The ban didn’t work. Why?

| March 13, 2019

After numerous failed attempts to enforce a ban on tobacco smoking and chewing in public places, the city of Kathmandu, Nepal, is to have another try, according to a story in The Kathmandu Post.

Deputy mayor Hari Prabha Khadgi, who also leads a five-member inspection committee, said she was holding consultations with representatives of the 32 wards of Kathmandu to make the drive a success.

“I’m in consultation with the ward representatives and stakeholders,” Khadgi was quoted as saying. “We have decided to run awareness programs at schools and reach every nook and corner of the city with anti-tobacco visuals and street performances.”

On February 25, 2018, Mayor Bidya Sundar Shakya announced an 18-month action plan to make Kathmandu a healthy city. However, the action plan was not followed.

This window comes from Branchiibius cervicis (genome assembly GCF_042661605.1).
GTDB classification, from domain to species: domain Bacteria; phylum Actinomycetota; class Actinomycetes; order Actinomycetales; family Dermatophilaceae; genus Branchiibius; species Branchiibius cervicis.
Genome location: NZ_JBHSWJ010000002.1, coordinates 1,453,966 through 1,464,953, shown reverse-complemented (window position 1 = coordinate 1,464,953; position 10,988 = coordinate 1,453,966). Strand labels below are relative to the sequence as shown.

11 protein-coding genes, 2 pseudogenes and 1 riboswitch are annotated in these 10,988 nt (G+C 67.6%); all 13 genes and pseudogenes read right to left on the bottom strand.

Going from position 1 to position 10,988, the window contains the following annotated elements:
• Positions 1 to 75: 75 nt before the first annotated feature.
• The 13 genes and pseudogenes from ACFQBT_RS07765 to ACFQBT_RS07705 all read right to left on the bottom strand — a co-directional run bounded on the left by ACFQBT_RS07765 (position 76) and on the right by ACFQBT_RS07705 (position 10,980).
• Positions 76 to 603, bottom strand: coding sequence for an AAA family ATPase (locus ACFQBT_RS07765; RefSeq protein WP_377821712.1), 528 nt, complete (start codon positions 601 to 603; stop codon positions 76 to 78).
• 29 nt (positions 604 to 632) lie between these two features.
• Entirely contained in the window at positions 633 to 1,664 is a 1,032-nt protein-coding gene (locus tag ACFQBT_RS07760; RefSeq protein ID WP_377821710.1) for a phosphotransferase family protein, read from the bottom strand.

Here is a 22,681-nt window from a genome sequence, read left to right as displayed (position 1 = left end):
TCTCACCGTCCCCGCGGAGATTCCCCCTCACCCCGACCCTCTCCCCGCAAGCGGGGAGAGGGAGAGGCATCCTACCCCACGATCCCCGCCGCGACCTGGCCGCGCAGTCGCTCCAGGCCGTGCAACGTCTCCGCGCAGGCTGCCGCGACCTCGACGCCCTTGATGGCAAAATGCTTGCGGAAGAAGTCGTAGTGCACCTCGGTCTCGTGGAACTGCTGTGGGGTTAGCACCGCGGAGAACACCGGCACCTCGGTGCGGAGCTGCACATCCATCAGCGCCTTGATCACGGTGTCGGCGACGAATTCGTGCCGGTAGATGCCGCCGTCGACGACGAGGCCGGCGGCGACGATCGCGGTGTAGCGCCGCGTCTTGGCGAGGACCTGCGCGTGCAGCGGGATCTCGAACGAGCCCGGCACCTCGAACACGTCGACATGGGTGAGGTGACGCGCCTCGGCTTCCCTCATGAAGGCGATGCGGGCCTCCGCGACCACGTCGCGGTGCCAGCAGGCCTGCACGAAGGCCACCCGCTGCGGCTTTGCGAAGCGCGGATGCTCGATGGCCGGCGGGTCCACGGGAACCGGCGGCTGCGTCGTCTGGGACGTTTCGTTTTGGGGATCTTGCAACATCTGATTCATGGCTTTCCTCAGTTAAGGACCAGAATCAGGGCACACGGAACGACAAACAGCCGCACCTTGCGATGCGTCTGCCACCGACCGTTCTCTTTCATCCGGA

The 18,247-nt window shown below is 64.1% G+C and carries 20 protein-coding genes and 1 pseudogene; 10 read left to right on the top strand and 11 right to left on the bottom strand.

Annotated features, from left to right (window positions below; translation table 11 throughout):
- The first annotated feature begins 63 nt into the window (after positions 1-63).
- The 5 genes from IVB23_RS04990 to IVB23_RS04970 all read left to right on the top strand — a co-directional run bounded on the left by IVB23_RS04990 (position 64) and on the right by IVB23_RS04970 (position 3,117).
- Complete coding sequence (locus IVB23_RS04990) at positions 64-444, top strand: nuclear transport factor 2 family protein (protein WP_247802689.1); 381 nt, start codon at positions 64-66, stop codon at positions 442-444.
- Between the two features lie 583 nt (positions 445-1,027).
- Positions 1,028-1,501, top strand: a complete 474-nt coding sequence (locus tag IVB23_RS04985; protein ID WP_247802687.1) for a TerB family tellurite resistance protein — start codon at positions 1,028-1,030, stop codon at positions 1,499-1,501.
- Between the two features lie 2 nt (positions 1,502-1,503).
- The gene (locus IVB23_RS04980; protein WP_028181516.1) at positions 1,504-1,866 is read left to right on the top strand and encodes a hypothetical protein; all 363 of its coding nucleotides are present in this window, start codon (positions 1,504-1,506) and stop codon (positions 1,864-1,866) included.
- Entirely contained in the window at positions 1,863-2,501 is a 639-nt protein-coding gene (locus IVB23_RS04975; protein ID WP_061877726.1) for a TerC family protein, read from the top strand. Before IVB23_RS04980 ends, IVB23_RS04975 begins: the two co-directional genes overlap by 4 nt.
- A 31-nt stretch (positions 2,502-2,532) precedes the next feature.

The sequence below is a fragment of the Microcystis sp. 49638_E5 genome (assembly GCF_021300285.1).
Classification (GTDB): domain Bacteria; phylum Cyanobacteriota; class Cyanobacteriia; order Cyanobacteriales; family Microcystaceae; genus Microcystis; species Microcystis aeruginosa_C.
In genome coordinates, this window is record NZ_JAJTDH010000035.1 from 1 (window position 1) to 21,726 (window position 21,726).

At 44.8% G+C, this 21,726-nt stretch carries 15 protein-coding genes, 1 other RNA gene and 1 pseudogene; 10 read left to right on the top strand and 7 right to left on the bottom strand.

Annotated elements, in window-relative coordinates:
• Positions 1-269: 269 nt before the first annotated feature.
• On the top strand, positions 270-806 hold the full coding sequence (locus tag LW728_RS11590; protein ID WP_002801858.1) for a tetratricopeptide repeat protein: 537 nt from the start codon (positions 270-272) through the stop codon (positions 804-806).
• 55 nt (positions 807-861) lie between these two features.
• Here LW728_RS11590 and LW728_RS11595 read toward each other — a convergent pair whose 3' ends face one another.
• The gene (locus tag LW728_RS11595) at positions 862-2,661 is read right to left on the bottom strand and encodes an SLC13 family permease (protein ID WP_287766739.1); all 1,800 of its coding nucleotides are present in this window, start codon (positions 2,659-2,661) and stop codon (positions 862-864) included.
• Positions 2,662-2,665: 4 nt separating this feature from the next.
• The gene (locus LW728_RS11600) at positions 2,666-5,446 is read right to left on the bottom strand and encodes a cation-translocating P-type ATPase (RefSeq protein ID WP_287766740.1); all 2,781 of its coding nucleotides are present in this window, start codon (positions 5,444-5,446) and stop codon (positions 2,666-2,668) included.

Although the ban on tobacco smoking and chewing was enforced initially, the effort did not last.

The World Health Organization’s Tobacco Free Initiative had provided Rs10 million to assist Kathmandu conduct the ‘Healthy City’ campaign, and the city authorities plan to follow through on the campaign this time around.

The Tobacco Product (Control and Regulatory) Act-2011 bans smoking in public places. Anyone breaching the law is liable to a fine of Rs100 to Rs100,000, depending on the nature of the offense.


Category: Breaking News, Financial, People, Regulation

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